Aspiring programmers and data scientists often ask, “Which programming language should I learn first?” It’s a valid question, since it can take hundreds of hours of practice to become competent with your first programming language. There are a couple of key factors to take into consideration, like how easy the language is to learn, the job market for the language, and the long term prospects for the language.
In this post, we’ll take a data-driven approach to determining which programming languages are the most popular and growing the fastest in order to make an informed recommendation to new entrants to the developer community.
There are several ways you could measure the popularity or growth of programming languages over time. The PYPL (PopularitY of Programming Language Index) is created by analyzing how often language tutorials are searched on Google; the more a language tutorial is searched, the more popular the language is assumed to be.
Another avenue could be analyzing GitHub metadata. GitHub is the largest code host in the world, with 40 million users and more than 100 million repositories (source). We could quantify the popularity of a programming language by measuring the number of pull requests / push requests / stars / issues over time (example, example).
Finally, the popularity proxy I’ll use is the number of questions posted by programming language on Stack Overflow. Stack Overflow is a question and answer site for programmers. Questions have tags like
python which makes it easier for people to find and answer questions.
We’ll visualize how programming languages have trended over the last 10 years based on use of their tags on Stack Overflow.
So, how are we going to source this data? Should we scrape all 18 million questions or start hitting the Stack Exchange API? No! There’s an easier way: Stack Exchange (Stack Overflow’s “parent”) exposes a data explorer to run queries against historical data.
In other words, we can review the Stack Overflow database schema and write a SQL query to extract the data we need. Before writing any SQL, let’s think about how we’d like the query output to be structured. Each row should contain a tag (e.g.
python), a date (year / month), and count of the number of times a question was posted using that tag:
Year | Month | Tag | Question Count
The SQL query below joins the
PostTags tables, counts the number of questions by tag each month, and returns the top 100 tags each month:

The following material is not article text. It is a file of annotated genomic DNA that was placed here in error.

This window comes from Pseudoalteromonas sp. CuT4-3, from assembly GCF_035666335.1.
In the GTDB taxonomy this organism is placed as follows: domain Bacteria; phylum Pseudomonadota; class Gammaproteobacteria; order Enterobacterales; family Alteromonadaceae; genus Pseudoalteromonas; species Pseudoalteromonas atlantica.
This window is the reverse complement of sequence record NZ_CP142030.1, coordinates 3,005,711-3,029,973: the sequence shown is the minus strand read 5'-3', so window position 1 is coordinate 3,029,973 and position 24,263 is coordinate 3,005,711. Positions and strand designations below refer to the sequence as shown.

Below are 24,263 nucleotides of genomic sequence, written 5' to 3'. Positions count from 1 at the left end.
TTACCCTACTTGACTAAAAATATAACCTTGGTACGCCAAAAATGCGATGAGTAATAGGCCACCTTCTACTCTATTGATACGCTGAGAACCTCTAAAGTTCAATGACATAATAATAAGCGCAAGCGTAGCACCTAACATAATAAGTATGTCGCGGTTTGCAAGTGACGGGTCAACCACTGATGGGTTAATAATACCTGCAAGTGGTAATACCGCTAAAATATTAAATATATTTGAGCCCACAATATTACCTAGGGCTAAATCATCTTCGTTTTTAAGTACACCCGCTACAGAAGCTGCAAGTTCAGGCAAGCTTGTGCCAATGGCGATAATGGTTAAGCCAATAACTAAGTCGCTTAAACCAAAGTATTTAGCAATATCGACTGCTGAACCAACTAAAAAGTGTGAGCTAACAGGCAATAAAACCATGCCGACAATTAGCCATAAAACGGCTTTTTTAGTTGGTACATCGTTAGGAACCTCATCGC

Below are the first ten rows returned by the query:
Great, now we have the data we need. Next, how should we visualize it to measure programming language popularity over time? Let’s try an animated bar race chart using Flourish. Flourish is an online data studio that helps you visualize and tell stories with data.
In order to get the data into the right format for Flourish visualization, we’ll use R to filter and reshape the data. To smooth the trend, we’ll also calculate a moving average of tag question count.
After uploading the reshaped data to Flourish and formatting the animated bar race chart, we can sit back and watch the programming languages fight it out for the top spot over the last decade:
It’s hard to miss the steady rise of Python, hovering in fourth and five place from 2010 to 2017 before accelerating into first place by late 2018.
Why has Python become so popular? First, it’s more concise and requires less time, effort, and lines of code to perform the same operations as languages like C++ and Java. Python is well-known for its simple programming syntax, code readability and English-like commands. For those reason, not to mention its rich set of libraries and large community, Python is a great place to start for new programmers and data scientists.
The story our animated bar chart tells is validated by the reporting published by Stack Overflow Insights, where we see Python growing steadily over time, measured as a percentage of questions asked on Stack Overflow in a month:
Using question tag data from Stack Overflow, we’ve determined that Python is probably the best programming languages to learn first. We could have saved ourselves some time and done a simple Google search or consulted Reddit to come to the same conclusion, but there’s something satisfying about validating the hype with real data.